PM’s US visit: Gen Bajwa to play key role in serious business, say analysts

July 20, 2019

ISLAMABAD: Prime Minister Imran Khan is traveling to the United States tomorrow hoping the arrest of Hafiz Saeed and progress in Afghan peace talks will help secure a favorable reception, a British...

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ISLAMABAD: Prime Minister Imran Khan is traveling to the United States tomorrow (Sunday) hoping the arrest of Hafiz Saeed and progress in Afghan peace talks will help secure a favorable reception, a British wire service reported.

Khan is expected to try to mend fences and attract much needed investment during his meeting with US President Donald Trump in exchange for assurances of full cooperation in ending the war in Afghanistan and fighting militant threats.

Trump, a property developer turned reality TV star, and Khan, World Cup-winning captain of the Pakistan cricket team, both came to office after achieving fame away from politics and the personal chemistry between the two may be decisive.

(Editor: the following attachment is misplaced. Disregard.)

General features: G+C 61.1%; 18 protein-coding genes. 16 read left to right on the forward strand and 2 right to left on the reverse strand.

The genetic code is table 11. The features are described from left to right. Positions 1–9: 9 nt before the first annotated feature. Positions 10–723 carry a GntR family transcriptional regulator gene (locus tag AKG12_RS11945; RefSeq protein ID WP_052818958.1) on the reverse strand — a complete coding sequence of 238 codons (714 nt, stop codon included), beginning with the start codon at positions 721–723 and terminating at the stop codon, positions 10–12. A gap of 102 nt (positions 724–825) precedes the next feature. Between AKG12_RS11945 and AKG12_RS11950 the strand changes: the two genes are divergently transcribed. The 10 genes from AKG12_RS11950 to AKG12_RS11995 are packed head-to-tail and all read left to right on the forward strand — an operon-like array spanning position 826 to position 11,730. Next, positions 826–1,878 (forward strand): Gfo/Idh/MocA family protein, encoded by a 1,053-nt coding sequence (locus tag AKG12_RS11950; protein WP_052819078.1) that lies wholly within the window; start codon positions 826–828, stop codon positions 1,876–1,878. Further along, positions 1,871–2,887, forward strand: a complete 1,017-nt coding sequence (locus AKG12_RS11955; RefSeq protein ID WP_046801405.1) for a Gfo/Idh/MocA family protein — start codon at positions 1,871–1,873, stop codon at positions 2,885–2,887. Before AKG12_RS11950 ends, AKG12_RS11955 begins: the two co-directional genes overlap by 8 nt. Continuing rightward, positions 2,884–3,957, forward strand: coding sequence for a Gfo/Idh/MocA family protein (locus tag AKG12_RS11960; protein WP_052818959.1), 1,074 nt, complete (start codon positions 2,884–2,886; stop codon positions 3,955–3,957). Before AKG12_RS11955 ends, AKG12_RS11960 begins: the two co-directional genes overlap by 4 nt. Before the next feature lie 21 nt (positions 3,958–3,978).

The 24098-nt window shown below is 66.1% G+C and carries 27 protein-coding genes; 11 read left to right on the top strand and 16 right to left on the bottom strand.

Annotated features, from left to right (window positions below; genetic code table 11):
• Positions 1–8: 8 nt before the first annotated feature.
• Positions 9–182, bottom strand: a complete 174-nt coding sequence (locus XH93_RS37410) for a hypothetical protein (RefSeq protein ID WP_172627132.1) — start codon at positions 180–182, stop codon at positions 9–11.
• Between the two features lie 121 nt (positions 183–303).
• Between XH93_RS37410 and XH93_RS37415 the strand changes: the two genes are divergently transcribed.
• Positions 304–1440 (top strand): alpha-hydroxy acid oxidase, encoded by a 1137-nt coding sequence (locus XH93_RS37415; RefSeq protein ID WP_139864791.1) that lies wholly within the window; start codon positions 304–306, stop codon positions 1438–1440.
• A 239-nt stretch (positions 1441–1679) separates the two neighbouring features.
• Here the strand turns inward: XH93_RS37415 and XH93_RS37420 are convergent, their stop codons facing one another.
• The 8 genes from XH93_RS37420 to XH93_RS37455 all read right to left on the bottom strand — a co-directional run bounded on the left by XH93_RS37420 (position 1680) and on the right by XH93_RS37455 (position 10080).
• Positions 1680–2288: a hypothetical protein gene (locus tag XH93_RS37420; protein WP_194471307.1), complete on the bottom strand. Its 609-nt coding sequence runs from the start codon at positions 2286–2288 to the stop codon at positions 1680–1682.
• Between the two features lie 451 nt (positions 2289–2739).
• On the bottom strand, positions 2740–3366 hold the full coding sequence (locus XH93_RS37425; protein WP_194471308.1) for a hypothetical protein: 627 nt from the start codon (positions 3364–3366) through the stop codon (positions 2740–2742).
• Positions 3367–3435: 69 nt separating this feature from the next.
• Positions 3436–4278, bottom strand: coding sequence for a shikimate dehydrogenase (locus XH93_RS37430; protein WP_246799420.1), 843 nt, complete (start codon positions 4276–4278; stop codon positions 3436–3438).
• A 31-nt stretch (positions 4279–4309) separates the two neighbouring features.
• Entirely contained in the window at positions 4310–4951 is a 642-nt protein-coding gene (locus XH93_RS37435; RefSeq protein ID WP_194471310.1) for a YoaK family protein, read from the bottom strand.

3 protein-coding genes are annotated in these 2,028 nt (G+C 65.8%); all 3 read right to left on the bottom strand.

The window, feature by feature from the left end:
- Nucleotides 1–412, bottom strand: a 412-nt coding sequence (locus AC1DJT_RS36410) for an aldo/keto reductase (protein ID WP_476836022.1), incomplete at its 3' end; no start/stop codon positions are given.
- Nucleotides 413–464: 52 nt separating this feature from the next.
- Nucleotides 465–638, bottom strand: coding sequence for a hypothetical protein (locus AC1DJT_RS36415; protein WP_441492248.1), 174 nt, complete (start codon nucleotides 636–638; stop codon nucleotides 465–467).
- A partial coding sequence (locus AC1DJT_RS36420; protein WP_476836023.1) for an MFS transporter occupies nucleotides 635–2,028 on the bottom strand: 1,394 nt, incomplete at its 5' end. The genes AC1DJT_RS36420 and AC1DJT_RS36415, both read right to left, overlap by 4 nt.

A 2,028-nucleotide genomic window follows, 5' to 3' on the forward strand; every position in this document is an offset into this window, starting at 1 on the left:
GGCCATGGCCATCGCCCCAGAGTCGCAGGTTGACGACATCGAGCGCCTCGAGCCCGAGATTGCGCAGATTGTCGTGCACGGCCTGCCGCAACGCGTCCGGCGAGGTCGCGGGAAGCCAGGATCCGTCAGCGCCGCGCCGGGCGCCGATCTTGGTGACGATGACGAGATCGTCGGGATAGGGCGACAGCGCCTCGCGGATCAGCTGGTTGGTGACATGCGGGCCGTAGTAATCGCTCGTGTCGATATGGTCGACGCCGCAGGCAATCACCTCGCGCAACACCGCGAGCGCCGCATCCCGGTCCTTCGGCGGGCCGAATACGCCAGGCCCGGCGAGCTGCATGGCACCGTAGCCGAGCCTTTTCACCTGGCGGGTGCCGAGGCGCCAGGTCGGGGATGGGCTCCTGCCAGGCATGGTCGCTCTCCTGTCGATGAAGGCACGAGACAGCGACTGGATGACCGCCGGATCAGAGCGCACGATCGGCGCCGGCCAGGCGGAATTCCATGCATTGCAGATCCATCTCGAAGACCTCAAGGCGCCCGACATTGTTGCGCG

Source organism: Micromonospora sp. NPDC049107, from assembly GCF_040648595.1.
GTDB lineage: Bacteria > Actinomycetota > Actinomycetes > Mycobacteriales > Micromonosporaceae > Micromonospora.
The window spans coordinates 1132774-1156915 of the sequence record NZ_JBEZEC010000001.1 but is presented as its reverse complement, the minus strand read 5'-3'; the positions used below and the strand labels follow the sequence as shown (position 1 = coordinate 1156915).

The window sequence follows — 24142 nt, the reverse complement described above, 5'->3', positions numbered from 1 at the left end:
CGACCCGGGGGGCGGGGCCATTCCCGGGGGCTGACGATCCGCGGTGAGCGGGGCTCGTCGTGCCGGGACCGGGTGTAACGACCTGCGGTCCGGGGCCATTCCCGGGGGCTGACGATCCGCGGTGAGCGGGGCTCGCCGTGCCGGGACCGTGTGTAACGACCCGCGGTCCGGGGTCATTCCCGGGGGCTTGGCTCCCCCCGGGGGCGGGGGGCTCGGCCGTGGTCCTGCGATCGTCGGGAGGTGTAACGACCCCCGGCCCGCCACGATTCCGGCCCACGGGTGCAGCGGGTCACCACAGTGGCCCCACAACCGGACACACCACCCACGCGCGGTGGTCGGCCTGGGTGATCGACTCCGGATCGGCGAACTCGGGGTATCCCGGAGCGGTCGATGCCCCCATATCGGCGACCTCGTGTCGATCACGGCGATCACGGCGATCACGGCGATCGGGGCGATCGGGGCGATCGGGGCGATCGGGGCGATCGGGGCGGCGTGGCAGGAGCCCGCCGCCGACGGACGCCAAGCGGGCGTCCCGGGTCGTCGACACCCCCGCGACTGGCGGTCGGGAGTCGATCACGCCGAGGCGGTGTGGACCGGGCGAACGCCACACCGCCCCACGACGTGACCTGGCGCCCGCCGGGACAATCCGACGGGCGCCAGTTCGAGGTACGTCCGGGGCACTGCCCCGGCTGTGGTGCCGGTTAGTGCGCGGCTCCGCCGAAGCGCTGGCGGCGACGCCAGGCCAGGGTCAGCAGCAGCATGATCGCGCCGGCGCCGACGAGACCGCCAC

“A lot will depend on the kind of mood that President Trump and indeed Prime Minister Imran Khan find themselves in,” said Farzana Sheikh, associate fellow at the Royal Institute of International Affairs in London.

“Neither of them is known to be particularly predictable.”

Battling to stave off a balance of payments crisis and forced to seek a bailout from the International Monetary Fund, Pakistan is badly in need of foreign investment but security is likely to be the main focus of the visit.

Khan will be accompanied by the powerful army chief, General Qamar Javed Bajwa. Analysts believe he will play a key role in behind-the-scenes discussions where much of the serious business of the visit will take place, with the military looking to persuade Washington to restore aid and cooperation.

It’s a visit which is closely being monitored because they need money.

Last year, Trump cut off hundreds of millions of dollars in security assistance to Pakistan, accusing Islamabad of offering “nothing but lies and deceit” while giving safe haven to terrorists, a charge angrily rejected by Islamabad.

Khan is likely to stress Pakistan’s role in bringing the Taliban to the negotiating table with the United States.

Trump has made no secret of his desire to end US military involvement in Afghanistan and Pakistan’s cooperation will be essential to any deal to end the war and ensure the country does not become a base for militant groups like Islamic State.

“The United States, Russia and China know that without Pakistan’s co-operation, there can be no settlement in Afghanistan,” Farzana Sheikh said. India will be watching the talks closely.


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